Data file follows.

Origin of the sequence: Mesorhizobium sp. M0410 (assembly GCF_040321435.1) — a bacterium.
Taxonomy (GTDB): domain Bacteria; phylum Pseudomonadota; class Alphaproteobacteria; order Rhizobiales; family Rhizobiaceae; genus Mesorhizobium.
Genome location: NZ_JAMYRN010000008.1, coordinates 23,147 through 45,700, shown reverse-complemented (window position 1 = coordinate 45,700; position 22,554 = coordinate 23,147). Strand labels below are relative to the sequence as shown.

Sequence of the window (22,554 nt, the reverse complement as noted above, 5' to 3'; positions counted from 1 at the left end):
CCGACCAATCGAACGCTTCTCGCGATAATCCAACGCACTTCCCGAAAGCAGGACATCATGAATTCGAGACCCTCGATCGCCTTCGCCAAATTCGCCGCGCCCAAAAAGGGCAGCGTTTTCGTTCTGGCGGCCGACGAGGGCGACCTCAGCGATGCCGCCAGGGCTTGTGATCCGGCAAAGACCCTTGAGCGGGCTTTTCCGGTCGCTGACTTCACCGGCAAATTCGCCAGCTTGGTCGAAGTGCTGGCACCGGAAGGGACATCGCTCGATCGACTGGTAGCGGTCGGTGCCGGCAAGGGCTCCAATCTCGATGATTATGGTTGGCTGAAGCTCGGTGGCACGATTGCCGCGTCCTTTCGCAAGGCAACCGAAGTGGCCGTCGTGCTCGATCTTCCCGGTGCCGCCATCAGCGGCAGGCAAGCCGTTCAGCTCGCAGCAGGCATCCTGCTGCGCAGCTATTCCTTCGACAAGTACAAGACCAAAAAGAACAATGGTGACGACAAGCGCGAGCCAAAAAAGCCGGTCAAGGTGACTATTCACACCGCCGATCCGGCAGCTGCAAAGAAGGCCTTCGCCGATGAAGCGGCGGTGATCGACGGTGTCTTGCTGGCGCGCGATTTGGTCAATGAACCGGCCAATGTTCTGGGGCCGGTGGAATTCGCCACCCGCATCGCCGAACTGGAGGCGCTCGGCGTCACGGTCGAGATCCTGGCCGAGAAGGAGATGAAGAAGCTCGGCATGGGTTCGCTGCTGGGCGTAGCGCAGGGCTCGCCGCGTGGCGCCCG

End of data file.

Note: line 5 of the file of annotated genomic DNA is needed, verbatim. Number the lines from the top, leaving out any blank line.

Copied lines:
CCGACCAATCGAACGCTTCTCGCGATAATCCAACGCACTTCCCGAAAGCAGGACATCATGAATTCGAGACCCTCGATCGCCTTCGCCAAATTCGCCGCGCCCAAAAAGGGCAGCGTTTTCGTTCTGGCGGCCGACGAGGGCGACCTCAGCGATGCCGCCAGGGCTTGTGATCCGGCAAAGACCCTTGAGCGGGCTTTTCCGGTCGCTGACTTCACCGGCAAATTCGCCAGCTTGGTCGAAGTGCTGGCACCGGAAGGGACATCGCTCGATCGACTGGTAGCGGTCGGTGCCGGCAAGGGCTCCAATCTCGATGATTATGGTTGGCTGAAGCTCGGTGGCACGATTGCCGCGTCCTTTCGCAAGGCAACCGAAGTGGCCGTCGTGCTCGATCTTCCCGGTGCCGCCATCAGCGGCAGGCAAGCCGTTCAGCTCGCAGCAGGCATCCTGCTGCGCAGCTATTCCTTCGACAAGTACAAGACCAAAAAGAACAATGGTGACGACAAGCGCGAGCCAAAAAAGCCGGTCAAGGTGACTATTCACACCGCCGATCCGGCAGCTGCAAAGAAGGCCTTCGCCGATGAAGCGGCGGTGATCGACGGTGTCTTGCTGGCGCGCGATTTGGTCAATGAACCGGCCAATGTTCTGGGGCCGGTGGAATTCGCCACCCGCATCGCCGAACTGGAGGCGCTCGGCGTCACGGTCGAGATCCTGGCCGAGAAGGAGATGAAGAAGCTCGGCATGGGTTCGCTGCTGGGCGTAGCGCAGGGCTCGCCGCGTGGCGCCCG